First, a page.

HarborfbuildfbookThe episode ‘Clay Pigeon’ ends in a shoot-out in the southern wing of the Ferry Building with Baxter and his partner chasing a parolee who has been trying to kill Baxter for sending him to prison. Maybe not as load as gunfire, but it’s a lot noisier in this section of the Ferry Building today.

 

 

Morton Alley

MortonAlleyuse Morton Alley on St. Patrick’s Day 1948, and all dressed up at Christmastime nowadays: Morton Alley was the original name for Maiden Lane, just off Union Square.  The name of the street was changed to Maiden Lane after the 1906 Earthquake. No offense to Lombard Street, but I don’t see why more tourists don’t flock to Maiden Lane as well as Lombard Street; it has a more interesting history. Somebody had a sense of humor when they renamed Maiden Lane. The “maidens” of Morton Alley were, well, let’s just say far from maidenly!

StPat's2019 Also, a green carnation for all of the lovely lasses who come in to the office over St. Patrick’s Day weekend and lots of Irish jokes. I’m part Irish so I can take that license.
What do you call a tipsy Irishman bouncing off the walls?
Rick O’Shea.

Photoshopping movie locations in San Francisco

I’m getting tired of telling clients why The Tax Cuts and Jobs Act didn’t bring them good news on their 2018 tax returns, so I spent the afternoon yesterday not looking at any tax returns at all. Thanks to my assistant, Kendrick, who taught me how to use the Photoshop program, I had a chance to have some fun photoshopping movie location pictures I’ve posted in the past.

BornToKillElisha Cook Jr., “Wilmer” in ‘The Maltese Falcon’, arrives at the Ferry Building on a mission to kill in the 1947 film ‘Born to Kill’.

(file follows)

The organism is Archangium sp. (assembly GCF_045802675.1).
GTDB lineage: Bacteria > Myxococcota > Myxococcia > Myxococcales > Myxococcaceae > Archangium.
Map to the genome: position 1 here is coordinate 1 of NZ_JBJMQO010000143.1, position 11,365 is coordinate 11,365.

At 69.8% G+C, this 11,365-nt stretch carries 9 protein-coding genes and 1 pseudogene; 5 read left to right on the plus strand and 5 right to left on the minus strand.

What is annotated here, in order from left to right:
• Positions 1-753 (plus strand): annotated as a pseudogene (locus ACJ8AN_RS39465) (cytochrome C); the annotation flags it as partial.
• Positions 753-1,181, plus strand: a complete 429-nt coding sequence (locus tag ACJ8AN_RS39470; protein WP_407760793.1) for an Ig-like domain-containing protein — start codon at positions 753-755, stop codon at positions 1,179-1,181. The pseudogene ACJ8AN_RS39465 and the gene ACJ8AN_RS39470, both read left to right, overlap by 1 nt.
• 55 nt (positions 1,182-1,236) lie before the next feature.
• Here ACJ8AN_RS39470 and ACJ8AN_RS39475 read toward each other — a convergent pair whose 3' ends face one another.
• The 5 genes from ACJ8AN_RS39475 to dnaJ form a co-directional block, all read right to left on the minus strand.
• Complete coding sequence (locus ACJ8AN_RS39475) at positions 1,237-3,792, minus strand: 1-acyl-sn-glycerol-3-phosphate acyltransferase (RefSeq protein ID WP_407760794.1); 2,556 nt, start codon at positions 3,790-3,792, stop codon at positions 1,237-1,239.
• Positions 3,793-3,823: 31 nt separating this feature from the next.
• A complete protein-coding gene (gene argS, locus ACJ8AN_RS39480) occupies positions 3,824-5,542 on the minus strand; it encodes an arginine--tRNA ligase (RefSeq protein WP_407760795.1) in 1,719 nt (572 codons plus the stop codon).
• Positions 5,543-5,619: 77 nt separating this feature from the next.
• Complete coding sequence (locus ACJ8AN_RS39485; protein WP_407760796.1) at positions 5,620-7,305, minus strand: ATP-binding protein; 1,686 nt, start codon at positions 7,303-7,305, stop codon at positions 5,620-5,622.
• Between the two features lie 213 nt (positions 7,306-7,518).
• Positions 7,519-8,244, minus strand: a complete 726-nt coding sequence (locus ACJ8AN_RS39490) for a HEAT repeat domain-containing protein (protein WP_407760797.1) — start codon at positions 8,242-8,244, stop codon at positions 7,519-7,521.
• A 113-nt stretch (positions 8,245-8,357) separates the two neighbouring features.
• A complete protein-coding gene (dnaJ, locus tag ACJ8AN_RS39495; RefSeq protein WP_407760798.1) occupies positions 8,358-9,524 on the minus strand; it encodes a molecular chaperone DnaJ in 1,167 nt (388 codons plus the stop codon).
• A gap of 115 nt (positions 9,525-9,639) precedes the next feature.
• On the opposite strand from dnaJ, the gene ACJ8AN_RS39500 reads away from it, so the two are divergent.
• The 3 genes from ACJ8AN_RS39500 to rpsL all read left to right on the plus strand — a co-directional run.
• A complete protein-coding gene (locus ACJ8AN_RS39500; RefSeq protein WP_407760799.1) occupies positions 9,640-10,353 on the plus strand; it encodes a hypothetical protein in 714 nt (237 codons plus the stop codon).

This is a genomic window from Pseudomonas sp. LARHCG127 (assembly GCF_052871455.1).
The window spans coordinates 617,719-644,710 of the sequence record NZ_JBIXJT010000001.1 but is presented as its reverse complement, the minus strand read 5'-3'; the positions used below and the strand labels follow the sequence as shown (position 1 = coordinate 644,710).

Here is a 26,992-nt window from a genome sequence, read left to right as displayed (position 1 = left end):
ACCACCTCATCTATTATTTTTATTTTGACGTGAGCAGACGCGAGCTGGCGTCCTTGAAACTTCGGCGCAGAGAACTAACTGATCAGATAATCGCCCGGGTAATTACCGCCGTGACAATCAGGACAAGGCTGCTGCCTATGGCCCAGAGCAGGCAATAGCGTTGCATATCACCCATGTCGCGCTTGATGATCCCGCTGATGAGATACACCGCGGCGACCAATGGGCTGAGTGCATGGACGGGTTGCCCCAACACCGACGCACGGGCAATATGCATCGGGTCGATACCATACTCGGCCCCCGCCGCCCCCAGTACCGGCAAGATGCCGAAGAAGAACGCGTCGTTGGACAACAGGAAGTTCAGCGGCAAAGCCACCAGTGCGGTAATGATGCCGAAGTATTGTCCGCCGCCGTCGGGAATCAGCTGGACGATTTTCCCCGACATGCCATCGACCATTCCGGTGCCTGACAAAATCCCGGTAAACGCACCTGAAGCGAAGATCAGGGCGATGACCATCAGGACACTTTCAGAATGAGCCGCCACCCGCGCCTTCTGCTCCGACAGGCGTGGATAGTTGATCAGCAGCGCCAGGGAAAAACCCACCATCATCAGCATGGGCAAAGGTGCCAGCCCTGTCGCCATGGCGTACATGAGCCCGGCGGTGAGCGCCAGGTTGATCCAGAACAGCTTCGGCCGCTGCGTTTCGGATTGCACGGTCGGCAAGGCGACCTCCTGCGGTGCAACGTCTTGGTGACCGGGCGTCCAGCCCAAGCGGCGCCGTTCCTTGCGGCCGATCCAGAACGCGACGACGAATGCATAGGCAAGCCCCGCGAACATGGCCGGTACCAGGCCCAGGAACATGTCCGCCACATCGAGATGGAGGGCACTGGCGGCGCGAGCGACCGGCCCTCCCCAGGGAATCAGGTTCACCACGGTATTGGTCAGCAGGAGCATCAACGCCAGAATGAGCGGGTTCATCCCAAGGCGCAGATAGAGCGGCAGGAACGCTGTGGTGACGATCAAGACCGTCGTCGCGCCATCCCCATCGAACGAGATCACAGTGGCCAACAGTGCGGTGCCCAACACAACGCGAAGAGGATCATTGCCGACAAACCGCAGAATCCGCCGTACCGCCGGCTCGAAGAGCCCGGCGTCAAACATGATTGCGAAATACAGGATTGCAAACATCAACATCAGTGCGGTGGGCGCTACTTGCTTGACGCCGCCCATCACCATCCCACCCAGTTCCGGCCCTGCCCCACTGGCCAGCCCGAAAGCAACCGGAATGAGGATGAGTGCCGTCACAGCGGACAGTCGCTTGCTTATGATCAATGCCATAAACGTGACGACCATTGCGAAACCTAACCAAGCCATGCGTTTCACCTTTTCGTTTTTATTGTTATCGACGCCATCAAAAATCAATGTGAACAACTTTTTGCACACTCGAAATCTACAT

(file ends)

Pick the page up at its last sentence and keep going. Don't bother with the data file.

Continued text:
GE DIGITAL CAMERARay Harryhaussen’s giant octopus devours the Ferry Building in the 1955 science fiction film ‘It Came From Beneath the Sea’.

LPoliceuseWalter Matthau and Bruce Dern approaching the intersection of Broadway and Kearny Street in the 1974 movie ‘The Laughing Policeman’.

BullituseSteve McQueen chasing the hit men in the black Dodge Charger down the north side of Larkin Street on Russian Hill in the 1968 film ‘Bullitt’. That’s McQueen’s reflection in the rear view mirror.

MaybeCharlie Chaplin, being chased along an unpaved Great Highway at Ocean Beach, backs into Count Chloride de Lime in his 1915 short film ‘Jitney Elopement’, produced in Niles, California. The building behind Charlie is still there.

DaysWineuseLee Remick chases after Jack Lemmon along Market Street after hurting his feelings in ‘The Days of Wine and Roses’ from 1962: That’s the old PG&E Building they’re coming out of. You can see the old Embarcadero Freeway in the background of the movie image.

LineupuseAh, the Cliff House that I loved the best from a scene near the end of one of my favorite San Francisco movies, 1958’s ‘The Lineup’.

STouchuse.jpgGlenn Ford, being chased by the police, exits Varennes Alley onto Union Street in North Beach in the 1949 crime thriller, ‘Mr. Soft Touch’.

THighwayBarbara Lawrence walks down the stairs that so many millions of commuters arriving at the Ferry Building have walked down in the 1949 movie ‘Thieves Highway’. In its day, the Ferry Building was second in the world only the Charing Cross Station in London for passenger travel, and the stairs are still there.

HouseTHillbestValentina Cortese crashes her car at Montgomery Street and Montague Place on Telegraph Hill in ‘House on Telegraph Hill’ from 1951, although she survives. Her husband, Richard Basehart, has tampered with her brakes in an attempt to kill her. Valentina’s having a bad day!

PJoeyFrank Sinatra and Kim Novak wander off into the sunset behind the St. Francis Yacht Harbor in the Marina in ‘Pal Joey’ from 1957. That’s quite a sunset!